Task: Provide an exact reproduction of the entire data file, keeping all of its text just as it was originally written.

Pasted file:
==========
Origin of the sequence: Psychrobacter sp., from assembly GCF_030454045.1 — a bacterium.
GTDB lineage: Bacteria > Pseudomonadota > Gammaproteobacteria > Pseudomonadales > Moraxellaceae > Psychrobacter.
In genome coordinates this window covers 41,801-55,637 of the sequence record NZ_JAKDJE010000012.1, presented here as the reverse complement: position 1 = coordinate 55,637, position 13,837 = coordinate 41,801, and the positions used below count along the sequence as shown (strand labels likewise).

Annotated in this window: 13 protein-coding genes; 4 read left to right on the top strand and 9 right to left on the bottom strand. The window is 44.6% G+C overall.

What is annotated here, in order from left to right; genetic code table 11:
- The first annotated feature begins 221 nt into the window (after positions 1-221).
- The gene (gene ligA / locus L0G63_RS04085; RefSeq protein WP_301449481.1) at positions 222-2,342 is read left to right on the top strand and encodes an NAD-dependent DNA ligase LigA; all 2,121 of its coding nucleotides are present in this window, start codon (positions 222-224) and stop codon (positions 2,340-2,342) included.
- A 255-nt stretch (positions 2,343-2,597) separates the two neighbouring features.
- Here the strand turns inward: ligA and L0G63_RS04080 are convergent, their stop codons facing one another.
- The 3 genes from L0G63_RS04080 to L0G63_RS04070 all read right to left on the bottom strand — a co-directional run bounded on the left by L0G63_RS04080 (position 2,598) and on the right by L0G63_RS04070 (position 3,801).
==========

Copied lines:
Origin of the sequence: Psychrobacter sp., from assembly GCF_030454045.1 — a bacterium.
GTDB lineage: Bacteria > Pseudomonadota > Gammaproteobacteria > Pseudomonadales > Moraxellaceae > Psychrobacter.
In genome coordinates this window covers 41,801-55,637 of the sequence record NZ_JAKDJE010000012.1, presented here as the reverse complement: position 1 = coordinate 55,637, position 13,837 = coordinate 41,801, and the positions used below count along the sequence as shown (strand labels likewise).

Annotated in this window: 13 protein-coding genes; 4 read left to right on the top strand and 9 right to left on the bottom strand. The window is 44.6% G+C overall.

What is annotated here, in order from left to right; genetic code table 11:
- The first annotated feature begins 221 nt into the window (after positions 1-221).
- The gene (gene ligA / locus L0G63_RS04085; RefSeq protein WP_301449481.1) at positions 222-2,342 is read left to right on the top strand and encodes an NAD-dependent DNA ligase LigA; all 2,121 of its coding nucleotides are present in this window, start codon (positions 222-224) and stop codon (positions 2,340-2,342) included.
- A 255-nt stretch (positions 2,343-2,597) separates the two neighbouring features.
- Here the strand turns inward: ligA and L0G63_RS04080 are convergent, their stop codons facing one another.
- The 3 genes from L0G63_RS04080 to L0G63_RS04070 all read right to left on the bottom strand — a co-directional run bounded on the left by L0G63_RS04080 (position 2,598) and on the right by L0G63_RS04070 (position 3,801).